Tropicália and beyond

dialogues in Brazilian film history

Research output: Book/ReportEdited Book/Anthology

Abstract

Although the Brazilian cultural movement Tropiclia is most commonly associated with music and the visual arts, its sense of playfulness and strategies of appropriation have stimulated many of the countrys filmmakers since the 1960s. The term was first given to a pair of installations by Hlio Oiticica, a song by Caetano veloso, and an album released in 1968 by artists that included Gilberto Gil, Gal Costa, and Os Mutantes. According to veloso, the catalyst for the flurry of creative activity was Glauber Rochas landmark film Terra em Transe (Land in Anguish, 1967). Although Tropiclia was silenced by Brazils military dictatorship, its revolutionary gestures continued to influence Brazilian cinema. fifty years later, what is the legacy and its effect on filmmaking in Brazil today? Author and film historian Stefan Solomon brings together numerous historical and contemporary voices to consider these questions, while offering multiple perspectives on this vibrant time in Brazilian art and culture. Tropiclia and Beyond accompanied a film series at the Tate Modern in 2017.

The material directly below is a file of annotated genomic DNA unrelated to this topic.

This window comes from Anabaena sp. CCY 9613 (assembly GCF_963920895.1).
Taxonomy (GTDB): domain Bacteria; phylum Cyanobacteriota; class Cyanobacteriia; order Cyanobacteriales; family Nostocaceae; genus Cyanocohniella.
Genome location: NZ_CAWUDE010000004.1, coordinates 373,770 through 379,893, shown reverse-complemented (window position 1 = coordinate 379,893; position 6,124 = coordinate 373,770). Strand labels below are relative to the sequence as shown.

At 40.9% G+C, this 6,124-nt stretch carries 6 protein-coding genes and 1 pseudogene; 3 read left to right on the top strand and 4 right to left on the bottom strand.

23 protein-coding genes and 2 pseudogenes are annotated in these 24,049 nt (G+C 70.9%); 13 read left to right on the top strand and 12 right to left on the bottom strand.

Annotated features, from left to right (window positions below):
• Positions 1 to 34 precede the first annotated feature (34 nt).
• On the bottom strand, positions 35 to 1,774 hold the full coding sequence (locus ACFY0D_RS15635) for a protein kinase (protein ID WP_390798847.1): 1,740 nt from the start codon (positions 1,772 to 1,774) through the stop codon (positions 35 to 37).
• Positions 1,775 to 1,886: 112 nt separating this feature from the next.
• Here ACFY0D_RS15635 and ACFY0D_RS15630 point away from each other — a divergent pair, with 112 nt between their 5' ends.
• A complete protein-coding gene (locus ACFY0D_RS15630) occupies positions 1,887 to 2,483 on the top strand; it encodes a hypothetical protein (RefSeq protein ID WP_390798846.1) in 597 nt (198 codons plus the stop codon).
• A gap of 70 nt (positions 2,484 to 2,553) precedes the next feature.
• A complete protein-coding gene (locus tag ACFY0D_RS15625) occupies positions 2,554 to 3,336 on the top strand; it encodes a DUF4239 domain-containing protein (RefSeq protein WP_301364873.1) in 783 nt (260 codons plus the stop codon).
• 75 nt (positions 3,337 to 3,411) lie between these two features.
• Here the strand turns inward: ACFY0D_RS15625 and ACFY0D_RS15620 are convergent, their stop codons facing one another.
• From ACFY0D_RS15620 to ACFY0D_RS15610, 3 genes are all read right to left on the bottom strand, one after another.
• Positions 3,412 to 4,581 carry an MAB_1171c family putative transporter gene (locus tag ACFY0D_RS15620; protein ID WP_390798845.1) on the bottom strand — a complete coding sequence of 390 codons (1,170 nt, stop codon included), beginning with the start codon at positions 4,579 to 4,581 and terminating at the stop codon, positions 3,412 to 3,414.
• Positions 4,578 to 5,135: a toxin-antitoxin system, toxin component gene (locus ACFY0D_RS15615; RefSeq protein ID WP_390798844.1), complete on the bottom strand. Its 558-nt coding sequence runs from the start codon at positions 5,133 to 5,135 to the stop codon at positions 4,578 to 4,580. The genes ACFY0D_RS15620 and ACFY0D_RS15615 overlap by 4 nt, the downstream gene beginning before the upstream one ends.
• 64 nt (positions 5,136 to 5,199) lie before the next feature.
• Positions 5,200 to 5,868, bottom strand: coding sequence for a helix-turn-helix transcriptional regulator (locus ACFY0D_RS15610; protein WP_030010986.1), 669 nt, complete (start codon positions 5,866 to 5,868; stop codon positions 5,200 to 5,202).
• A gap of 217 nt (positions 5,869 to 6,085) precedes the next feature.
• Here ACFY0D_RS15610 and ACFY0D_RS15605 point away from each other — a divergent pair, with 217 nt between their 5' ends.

Original languageEnglish
Place of PublicationBerlin
PublisherArchive Books
Number of pages304
ISBN (Print)9783943620726, 3943620727
Publication statusPublished - Nov 2017
Externally publishedYes

Keywords

  • Tropicália
  • Motion pictures, Brazilian

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